Local photographer Shayd Johnson picked us up from Vancouver in his 82 Land Cruiser stocked with a dozen Cartems donuts and a 12 pack of local cider on deck. From that very first moment it was on.
Once on Vancouver Island, in the pissing rain we ventured out to surf Cox Bay. Gorgeous, cold, rugged. We then hunkered down and warmed up in an A-frame overlooking Tofino bay, where Shayd shared the most compelling Sasquatch siting I've ever heard, and even backed it up with some maddeningly blurry video.
Between storms we caught a day of low pockets of fog and crisp sun, perfect for a trip into the fjords in a 1952 Beaver float plane. We’re talking full analog controls—levers and knobs flaking paint and stained with oils from over 60 years of use.
It was a humbling experience to be bouncing over remote mountains and high seas in an antique flying machine. Spotting migrating gray wales from the air made the perspective even more surreal. It’s amazing to watch intelligent mammals so at home in such a rugged environment.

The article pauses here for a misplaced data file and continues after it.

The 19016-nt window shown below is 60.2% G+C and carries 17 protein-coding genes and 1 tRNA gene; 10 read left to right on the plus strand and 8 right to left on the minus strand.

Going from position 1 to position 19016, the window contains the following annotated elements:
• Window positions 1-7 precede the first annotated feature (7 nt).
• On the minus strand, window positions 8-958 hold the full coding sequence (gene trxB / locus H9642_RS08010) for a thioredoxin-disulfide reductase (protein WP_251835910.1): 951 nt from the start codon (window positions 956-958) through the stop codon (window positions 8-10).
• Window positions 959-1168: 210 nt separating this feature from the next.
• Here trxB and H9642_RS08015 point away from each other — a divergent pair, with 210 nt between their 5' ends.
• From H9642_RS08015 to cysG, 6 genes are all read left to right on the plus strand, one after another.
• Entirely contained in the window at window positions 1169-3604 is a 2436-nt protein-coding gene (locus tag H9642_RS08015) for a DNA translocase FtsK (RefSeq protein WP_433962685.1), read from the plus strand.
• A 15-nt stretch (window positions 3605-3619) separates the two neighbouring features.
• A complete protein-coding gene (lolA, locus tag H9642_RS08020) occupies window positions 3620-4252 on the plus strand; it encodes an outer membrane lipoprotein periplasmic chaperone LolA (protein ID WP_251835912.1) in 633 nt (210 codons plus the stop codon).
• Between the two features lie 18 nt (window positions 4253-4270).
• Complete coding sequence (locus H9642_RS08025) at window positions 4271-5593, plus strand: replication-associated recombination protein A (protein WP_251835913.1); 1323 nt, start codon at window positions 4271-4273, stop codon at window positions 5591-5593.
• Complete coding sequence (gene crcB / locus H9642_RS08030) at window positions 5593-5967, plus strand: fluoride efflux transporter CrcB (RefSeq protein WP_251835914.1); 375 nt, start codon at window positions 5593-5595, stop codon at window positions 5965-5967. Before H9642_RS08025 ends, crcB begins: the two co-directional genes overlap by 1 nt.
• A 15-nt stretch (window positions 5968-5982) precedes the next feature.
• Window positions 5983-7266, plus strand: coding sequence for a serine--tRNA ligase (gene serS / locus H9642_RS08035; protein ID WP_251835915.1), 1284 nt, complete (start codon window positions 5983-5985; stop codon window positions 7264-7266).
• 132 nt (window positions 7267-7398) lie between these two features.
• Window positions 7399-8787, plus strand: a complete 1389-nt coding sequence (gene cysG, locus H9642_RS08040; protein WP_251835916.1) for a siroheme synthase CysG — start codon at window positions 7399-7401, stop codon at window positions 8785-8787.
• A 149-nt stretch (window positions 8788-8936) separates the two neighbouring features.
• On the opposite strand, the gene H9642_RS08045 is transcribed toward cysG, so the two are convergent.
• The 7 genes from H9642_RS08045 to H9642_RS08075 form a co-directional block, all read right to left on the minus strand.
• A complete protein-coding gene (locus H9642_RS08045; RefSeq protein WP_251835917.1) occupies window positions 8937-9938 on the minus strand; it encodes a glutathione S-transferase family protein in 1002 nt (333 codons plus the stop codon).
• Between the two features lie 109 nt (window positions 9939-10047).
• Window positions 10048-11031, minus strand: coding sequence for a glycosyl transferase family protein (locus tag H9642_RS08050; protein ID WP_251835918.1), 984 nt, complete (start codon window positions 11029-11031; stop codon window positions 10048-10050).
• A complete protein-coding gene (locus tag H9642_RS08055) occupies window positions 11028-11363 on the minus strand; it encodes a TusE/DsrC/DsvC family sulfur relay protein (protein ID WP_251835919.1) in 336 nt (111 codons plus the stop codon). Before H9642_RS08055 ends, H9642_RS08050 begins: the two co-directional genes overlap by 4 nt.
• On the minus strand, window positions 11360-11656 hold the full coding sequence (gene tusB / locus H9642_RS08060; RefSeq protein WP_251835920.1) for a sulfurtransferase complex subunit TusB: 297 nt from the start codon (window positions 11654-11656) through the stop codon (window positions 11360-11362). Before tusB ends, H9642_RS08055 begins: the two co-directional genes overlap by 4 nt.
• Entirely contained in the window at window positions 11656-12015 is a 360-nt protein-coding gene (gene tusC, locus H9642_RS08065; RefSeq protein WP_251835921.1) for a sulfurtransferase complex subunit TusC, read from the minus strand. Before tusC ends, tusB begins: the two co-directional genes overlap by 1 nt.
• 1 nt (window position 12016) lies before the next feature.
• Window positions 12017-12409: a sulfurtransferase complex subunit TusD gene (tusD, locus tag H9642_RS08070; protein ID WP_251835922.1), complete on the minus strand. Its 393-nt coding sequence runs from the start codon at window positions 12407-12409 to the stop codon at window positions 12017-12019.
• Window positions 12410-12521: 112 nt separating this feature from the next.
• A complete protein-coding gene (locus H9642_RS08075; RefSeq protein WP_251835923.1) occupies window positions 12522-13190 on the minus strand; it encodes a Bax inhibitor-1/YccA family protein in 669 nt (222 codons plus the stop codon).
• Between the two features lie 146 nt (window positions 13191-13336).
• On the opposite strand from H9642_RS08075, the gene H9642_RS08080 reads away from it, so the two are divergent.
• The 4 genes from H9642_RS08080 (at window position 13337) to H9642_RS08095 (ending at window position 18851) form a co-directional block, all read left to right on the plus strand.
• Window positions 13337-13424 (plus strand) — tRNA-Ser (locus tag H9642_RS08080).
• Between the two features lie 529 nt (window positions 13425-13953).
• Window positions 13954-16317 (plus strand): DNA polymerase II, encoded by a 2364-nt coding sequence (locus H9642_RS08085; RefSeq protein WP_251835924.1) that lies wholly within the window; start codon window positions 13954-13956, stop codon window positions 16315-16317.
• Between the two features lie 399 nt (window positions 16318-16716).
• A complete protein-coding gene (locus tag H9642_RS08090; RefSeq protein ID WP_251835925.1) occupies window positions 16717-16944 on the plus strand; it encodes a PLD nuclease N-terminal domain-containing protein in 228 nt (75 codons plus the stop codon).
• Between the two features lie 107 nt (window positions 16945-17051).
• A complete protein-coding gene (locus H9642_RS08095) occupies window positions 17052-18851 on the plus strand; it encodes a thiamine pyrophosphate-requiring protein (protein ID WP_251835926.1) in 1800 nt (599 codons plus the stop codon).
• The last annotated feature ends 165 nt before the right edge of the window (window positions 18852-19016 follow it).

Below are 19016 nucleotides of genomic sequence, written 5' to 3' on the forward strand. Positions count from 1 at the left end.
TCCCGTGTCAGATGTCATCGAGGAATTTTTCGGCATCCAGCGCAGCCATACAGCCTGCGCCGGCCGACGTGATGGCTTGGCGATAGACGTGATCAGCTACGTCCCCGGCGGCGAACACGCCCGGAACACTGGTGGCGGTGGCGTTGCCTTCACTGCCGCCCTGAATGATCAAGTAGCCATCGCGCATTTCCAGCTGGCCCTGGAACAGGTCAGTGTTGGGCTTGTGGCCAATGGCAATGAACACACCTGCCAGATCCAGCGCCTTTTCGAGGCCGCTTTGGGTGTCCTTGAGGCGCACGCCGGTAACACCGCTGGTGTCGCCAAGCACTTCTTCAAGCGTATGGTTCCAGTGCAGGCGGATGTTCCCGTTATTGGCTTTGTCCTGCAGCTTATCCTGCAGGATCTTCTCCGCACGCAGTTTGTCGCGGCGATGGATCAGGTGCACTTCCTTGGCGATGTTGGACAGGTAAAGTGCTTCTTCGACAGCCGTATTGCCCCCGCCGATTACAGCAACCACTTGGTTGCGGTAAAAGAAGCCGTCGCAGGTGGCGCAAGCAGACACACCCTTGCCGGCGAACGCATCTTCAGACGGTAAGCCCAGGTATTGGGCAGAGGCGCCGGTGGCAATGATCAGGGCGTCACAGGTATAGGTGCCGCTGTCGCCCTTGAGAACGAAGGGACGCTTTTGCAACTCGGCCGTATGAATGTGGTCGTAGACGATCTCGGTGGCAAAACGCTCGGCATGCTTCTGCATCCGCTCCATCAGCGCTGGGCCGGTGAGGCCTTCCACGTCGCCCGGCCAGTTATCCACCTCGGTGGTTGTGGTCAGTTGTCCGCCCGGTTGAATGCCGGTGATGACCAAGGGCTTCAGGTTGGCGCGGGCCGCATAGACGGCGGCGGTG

After landing in a calm inlet we hucked a few backflips off the dock into the balls-shriveling water and trekked through the rainforest to a hot spring that cascaded over cliffs into the ocean. Again, surreal.
Post flight back we jumped right onto a boat helmed by Dan, a local boat guide. Without consulting any charts or the help of buoys we slalomed around shoals and reefs, and landed on the rocky beach of a tiny island with a hidden path leading through the forest to a rogue backwoods cabin that Dan's been building by hand over the last five years.
Once warm we got back on the water and continued deeper into the narrowing inlets. On a whim we pulled up to a local fisherman in a tiny boat and bought a bag of huge Dungeness crabs for a paltry $20.
The final destination was Dan’s fantasy project—a floating sauna, where we cleaned and boiled the freshest, most succulent crabs I’ve ever tasted. Totally stuffed, we kicked back in the falling light and watched jellyfish, geese, and a bald eagle cruise by.
I get why they call it the Great Northwest.